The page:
What is meldonium, the drug Maria Sharapova tested positive for?

Production of Mildronate at the pharmaceutical company Grindex in Riga, Latvia.
Production of Mildronate at the pharmaceutical company Grindex in Riga, Latvia.PHOTO: EPA

Five-time Grand Slam champion Maria Sharapova revealed on Tuesday (March 8) that she had failed a drugs test at this year's Australian Open.

The 28-year-old tennis star admitted that she had been taking meldonium the past 10 years, the drug was only added into the World Anti-Doping Agency's (Wada) list for banned substances on Jan 1, 2016.

Sharapova denied that she has been doping, claiming that she was unaware that meldonium had been added to the list of prohibited substances. However, she has taken full responsibility for failing the test, adding that she has made a "huge mistake".

Here's more about the drug.

What is meldonium?

It is an anti-ischemic drug that helps improve circulation to parts of the body, particularly the brain.

It is also used to treat heart conditions such as angina and myocardial infarction, where there is a restricted blood flow to the heart.

It is currently manufactured and marketed by a pharmaceutical company called Grindeks, which is based in Latvia.

Why was Sharapova taking it?

 

Sharapova said that she was falling sick regularly. She also had a magnesium deficiency and a family history of diabetes.

She was prescribed the drug in 2006 and has been taking it ever since to cope with her health issues. Prior to the drug's ban in Jan 1, 2016, she had been legally taking the medicine. She has only broken the rules during this year's Australian open.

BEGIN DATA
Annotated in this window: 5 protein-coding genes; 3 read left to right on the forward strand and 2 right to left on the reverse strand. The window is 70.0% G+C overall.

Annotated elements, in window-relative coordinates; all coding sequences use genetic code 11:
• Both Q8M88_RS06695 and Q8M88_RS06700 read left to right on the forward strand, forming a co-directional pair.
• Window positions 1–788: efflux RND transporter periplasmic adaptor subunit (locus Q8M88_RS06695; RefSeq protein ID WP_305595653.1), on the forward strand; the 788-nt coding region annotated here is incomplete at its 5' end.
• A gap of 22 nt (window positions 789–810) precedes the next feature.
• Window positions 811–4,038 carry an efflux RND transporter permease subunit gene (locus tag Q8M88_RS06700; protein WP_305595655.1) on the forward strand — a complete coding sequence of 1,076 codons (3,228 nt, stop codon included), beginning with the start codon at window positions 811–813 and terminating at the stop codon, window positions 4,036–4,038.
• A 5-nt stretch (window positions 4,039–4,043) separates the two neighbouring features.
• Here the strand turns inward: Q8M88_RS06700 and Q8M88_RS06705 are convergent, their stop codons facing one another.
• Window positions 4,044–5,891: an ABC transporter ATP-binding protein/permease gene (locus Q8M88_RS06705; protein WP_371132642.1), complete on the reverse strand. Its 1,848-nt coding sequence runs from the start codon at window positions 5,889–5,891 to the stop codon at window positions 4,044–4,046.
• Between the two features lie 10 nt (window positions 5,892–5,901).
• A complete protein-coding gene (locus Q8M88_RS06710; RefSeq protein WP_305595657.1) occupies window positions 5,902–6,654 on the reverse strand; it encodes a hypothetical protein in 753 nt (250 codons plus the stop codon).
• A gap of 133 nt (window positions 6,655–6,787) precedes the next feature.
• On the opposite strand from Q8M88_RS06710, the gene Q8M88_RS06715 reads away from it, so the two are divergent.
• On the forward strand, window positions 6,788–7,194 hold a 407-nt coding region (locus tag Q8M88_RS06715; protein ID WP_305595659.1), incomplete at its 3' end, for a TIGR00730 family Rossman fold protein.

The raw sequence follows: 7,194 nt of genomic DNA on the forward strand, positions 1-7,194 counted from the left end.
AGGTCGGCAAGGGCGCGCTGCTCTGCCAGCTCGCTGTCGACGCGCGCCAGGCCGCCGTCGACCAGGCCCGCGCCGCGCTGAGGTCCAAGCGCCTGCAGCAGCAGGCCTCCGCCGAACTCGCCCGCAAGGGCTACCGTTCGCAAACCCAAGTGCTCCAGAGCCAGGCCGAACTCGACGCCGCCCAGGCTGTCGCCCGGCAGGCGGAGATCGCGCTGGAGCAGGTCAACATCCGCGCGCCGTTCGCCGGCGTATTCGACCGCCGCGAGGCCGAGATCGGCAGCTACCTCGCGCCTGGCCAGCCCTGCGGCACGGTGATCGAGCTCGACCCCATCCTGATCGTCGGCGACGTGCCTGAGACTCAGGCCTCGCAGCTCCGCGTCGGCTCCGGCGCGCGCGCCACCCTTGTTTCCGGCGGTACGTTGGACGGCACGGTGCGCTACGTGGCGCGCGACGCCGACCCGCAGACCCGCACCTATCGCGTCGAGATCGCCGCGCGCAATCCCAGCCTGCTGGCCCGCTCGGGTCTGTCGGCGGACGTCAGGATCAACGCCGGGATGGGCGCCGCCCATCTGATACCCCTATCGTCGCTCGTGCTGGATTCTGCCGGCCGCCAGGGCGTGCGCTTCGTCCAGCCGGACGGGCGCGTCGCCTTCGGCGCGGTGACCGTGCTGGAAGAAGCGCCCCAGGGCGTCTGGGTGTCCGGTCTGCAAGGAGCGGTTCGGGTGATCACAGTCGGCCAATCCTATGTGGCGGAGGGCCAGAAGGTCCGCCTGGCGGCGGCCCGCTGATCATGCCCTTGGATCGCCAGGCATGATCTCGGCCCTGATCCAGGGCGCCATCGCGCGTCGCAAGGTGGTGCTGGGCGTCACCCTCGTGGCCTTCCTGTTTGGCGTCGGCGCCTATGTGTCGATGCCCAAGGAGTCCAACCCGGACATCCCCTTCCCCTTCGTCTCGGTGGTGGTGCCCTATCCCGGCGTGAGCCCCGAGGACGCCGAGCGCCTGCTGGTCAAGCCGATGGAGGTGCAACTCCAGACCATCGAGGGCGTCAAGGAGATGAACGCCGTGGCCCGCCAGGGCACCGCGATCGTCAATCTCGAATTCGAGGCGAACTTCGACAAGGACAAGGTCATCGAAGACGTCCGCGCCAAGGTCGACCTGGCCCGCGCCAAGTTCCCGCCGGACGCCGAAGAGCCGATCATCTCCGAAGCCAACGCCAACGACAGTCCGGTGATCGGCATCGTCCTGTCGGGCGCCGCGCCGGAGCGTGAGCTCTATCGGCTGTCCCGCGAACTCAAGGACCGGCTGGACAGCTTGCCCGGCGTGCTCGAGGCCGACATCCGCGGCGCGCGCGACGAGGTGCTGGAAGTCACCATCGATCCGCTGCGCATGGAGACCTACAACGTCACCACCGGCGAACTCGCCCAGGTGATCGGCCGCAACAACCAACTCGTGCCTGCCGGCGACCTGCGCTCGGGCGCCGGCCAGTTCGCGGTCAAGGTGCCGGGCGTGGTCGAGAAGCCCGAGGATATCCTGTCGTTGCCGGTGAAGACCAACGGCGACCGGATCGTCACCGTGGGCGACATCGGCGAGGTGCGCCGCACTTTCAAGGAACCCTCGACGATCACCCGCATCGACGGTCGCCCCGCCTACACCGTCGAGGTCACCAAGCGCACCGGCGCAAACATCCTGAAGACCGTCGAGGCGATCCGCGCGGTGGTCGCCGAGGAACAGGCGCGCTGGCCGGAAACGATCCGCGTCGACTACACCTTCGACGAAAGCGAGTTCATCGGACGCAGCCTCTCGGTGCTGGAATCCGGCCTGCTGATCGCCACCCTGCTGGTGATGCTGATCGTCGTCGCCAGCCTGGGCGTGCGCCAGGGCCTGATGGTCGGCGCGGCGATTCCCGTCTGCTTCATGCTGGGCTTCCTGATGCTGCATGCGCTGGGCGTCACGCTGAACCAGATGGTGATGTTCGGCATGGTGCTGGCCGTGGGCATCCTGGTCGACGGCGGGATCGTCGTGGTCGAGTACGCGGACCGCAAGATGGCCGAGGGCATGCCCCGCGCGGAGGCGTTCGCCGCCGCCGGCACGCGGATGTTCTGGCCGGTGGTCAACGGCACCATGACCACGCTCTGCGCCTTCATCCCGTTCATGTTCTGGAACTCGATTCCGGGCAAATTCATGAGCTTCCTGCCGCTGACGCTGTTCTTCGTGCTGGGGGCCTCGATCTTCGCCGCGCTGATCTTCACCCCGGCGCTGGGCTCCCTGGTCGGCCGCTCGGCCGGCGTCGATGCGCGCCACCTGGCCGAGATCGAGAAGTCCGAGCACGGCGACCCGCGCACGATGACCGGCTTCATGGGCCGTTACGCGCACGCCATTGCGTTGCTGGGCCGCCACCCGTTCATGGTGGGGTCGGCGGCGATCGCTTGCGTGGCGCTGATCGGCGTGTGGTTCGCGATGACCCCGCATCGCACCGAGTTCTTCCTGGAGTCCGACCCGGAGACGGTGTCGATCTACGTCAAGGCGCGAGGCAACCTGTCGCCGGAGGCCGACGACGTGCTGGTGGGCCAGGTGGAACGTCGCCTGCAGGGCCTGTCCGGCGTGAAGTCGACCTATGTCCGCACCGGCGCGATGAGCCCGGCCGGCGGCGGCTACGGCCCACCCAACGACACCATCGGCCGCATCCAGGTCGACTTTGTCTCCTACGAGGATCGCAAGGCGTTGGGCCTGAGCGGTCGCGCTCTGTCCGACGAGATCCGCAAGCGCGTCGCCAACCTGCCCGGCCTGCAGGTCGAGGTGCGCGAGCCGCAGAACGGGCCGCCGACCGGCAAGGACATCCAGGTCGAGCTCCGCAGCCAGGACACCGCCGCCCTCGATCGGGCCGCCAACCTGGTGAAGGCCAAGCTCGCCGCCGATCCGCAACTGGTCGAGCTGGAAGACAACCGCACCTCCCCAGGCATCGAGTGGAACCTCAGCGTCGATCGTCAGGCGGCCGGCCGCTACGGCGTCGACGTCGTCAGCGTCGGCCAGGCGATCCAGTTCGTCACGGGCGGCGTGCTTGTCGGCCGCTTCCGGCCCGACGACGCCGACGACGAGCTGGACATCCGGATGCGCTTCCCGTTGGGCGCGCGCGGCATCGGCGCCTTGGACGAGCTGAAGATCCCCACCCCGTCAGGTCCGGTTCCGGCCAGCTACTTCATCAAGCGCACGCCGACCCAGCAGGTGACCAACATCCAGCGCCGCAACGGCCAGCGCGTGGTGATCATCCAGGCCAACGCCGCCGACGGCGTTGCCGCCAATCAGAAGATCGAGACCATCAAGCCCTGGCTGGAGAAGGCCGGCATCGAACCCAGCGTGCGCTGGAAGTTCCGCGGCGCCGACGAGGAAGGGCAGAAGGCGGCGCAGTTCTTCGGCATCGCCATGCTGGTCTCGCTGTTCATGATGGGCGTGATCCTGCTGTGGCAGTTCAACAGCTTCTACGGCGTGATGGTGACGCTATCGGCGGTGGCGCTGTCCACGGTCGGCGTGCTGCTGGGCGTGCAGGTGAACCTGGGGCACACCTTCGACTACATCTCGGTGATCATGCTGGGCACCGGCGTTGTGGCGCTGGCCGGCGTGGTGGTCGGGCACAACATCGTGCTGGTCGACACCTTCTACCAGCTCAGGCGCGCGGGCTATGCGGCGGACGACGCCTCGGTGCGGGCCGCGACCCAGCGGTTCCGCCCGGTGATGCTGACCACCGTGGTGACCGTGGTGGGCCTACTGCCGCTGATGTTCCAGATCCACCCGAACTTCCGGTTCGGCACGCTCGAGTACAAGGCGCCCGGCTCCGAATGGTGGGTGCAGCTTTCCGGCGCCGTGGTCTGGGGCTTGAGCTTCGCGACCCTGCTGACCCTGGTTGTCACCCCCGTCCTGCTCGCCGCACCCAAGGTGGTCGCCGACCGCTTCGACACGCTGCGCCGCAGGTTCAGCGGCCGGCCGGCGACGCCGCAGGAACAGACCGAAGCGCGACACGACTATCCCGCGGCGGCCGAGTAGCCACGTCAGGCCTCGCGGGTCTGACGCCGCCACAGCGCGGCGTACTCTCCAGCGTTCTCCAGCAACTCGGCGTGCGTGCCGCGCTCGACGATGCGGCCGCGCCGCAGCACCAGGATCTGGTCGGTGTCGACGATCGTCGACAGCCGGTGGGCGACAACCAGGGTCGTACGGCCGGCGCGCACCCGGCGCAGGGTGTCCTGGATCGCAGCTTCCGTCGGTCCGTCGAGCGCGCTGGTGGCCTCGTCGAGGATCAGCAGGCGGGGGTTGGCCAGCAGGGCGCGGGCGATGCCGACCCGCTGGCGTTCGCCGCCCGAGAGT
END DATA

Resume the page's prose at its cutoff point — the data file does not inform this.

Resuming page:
Is it performance enhancing?

Meldonium is also known as Mildronate which improves the user's stamina, endurance and rate of recovery.

Have other athletes been banned for taking meldonium?


Ekaterina Bobrova (left) and Dmitri Soloviev of Russia perform during the ice dance short dance programme at the ISU European Figure Skating Championship in Bratislava, Slovakia. PHOTO: REUTERS

Meldonium abuse is not widespread among athletes. There have only been a few positive tests over the past month.

Russian cyclist Eduard Vorganov, Russian figure skater and Olympic gold medallist Ekaterina Bobrova, Ethiopia-born athletes Endeshaw Negesse and Abeba Aregawi and Ukraine biathletes Olga Abramova and Artem Tyshchenko have all tested positive for meldonium so far.

Sources: The Guardian, ABC